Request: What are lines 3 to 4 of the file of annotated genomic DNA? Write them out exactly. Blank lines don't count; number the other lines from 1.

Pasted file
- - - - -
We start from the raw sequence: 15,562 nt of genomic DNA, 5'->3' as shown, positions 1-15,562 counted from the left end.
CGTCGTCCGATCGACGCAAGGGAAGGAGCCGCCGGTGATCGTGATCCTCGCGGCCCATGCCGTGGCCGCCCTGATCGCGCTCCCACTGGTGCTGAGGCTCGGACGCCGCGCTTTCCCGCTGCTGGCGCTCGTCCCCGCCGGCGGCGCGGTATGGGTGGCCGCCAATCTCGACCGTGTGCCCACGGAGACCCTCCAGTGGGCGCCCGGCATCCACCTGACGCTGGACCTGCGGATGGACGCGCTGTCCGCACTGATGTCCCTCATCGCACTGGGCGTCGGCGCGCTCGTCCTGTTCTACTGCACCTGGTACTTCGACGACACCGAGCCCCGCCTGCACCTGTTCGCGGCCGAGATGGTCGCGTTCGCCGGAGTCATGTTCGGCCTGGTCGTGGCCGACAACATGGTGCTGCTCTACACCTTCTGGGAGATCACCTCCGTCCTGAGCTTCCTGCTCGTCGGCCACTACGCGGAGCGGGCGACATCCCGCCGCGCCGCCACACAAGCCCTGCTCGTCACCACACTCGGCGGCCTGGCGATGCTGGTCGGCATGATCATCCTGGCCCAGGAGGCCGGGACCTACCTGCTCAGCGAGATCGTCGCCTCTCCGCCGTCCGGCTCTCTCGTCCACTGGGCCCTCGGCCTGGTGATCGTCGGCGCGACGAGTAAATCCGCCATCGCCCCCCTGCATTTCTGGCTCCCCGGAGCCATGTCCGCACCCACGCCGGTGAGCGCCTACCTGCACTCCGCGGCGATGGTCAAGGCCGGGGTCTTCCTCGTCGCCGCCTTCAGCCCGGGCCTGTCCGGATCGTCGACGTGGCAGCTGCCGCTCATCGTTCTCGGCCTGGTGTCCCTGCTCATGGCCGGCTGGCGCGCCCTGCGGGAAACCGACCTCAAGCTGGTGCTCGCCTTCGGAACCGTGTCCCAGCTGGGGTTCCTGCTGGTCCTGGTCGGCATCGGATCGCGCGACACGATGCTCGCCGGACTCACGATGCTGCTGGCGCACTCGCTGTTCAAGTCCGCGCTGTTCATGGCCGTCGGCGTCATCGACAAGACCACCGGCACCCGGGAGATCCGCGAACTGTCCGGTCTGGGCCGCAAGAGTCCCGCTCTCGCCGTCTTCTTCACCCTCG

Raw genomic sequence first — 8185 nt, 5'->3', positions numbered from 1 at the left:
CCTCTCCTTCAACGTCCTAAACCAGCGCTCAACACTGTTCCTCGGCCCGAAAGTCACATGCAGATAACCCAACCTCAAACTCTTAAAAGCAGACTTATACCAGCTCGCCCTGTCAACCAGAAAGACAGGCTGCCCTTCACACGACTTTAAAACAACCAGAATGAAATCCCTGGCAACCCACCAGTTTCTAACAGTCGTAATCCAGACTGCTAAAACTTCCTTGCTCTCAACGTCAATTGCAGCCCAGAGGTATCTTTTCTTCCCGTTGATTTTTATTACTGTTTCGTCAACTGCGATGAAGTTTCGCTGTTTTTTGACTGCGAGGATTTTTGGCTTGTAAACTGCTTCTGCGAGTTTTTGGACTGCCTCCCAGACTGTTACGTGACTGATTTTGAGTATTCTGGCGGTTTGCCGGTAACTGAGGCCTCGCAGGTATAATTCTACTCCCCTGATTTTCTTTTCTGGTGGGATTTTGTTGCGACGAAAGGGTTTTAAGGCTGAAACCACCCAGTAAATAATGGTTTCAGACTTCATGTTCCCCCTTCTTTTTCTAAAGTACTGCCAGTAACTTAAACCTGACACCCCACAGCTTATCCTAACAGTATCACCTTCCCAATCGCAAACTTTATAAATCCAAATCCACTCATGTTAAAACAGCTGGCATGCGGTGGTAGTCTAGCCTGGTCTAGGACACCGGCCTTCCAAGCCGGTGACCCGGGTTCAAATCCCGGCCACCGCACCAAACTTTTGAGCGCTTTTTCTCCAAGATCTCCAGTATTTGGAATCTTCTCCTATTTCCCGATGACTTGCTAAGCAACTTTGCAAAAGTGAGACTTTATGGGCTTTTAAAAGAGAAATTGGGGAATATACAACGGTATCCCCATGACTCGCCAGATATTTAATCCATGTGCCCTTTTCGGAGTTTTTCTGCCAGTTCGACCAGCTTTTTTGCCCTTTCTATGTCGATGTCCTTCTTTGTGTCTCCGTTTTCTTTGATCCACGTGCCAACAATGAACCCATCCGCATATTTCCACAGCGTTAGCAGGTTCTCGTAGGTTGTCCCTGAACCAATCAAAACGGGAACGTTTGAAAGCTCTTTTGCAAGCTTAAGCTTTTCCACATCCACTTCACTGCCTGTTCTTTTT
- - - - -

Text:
Raw genomic sequence first — 8185 nt, 5'->3', positions numbered from 1 at the left:
CCTCTCCTTCAACGTCCTAAACCAGCGCTCAACACTGTTCCTCGGCCCGAAAGTCACATGCAGATAACCCAACCTCAAACTCTTAAAAGCAGACTTATACCAGCTCGCCCTGTCAACCAGAAAGACAGGCTGCCCTTCACACGACTTTAAAACAACCAGAATGAAATCCCTGGCAACCCACCAGTTTCTAACAGTCGTAATCCAGACTGCTAAAACTTCCTTGCTCTCAACGTCAATTGCAGCCCAGAGGTATCTTTTCTTCCCGTTGATTTTTATTACTGTTTCGTCAACTGCGATGAAGTTTCGCTGTTTTTTGACTGCGAGGATTTTTGGCTTGTAAACTGCTTCTGCGAGTTTTTGGACTGCCTCCCAGACTGTTACGTGACTGATTTTGAGTATTCTGGCGGTTTGCCGGTAACTGAGGCCTCGCAGGTATAATTCTACTCCCCTGATTTTCTTTTCTGGTGGGATTTTGTTGCGACGAAAGGGTTTTAAGGCTGAAACCACCCAGTAAATAATGGTTTCAGACTTCATGTTCCCCCTTCTTTTTCTAAAGTACTGCCAGTAACTTAAACCTGACACCCCACAGCTTATCCTAACAGTATCACCTTCCCAATCGCAAACTTTATAAATCCAAATCCACTCATGTTAAAACAGCTGGCATGCGGTGGTAGTCTAGCCTGGTCTAGGACACCGGCCTTCCAAGCCGGTGACCCGGGTTCAAATCCCGGCCACCGCACCAAACTTTTGAGCGCTTTTTCTCCAAGATCTCCAGTATTTGGAATCTTCTCCTATTTCCCGATGACTTGCTAAGCAACTTTGCAAAAGTGAGACTTTATGGGCTTTTAAAAGAGAAATTGGGGAATATACAACGGTATCCCCATGACTCGCCAGATATTTAATCCATGTGCCCTTTTCGGAGTTTTTCTGCCAGTTCGACCAGCTTTTTTGCCCTTTCTATGTCGATGTCCTTCTTTGTGTCTCCGTTTTCTTTGATCCACGTGCCAACAATGAACCCATCCGCATATTTCCACAGCGTTAGCAGGTTCTCGTAGGTTGTCCCTGAACCAATCAAAACGGGAACGTTTGAAAGCTCTTTTGCAAGCTTAAGCTTTTCCACATCCACTTCACTGCCTGTTCTTTTT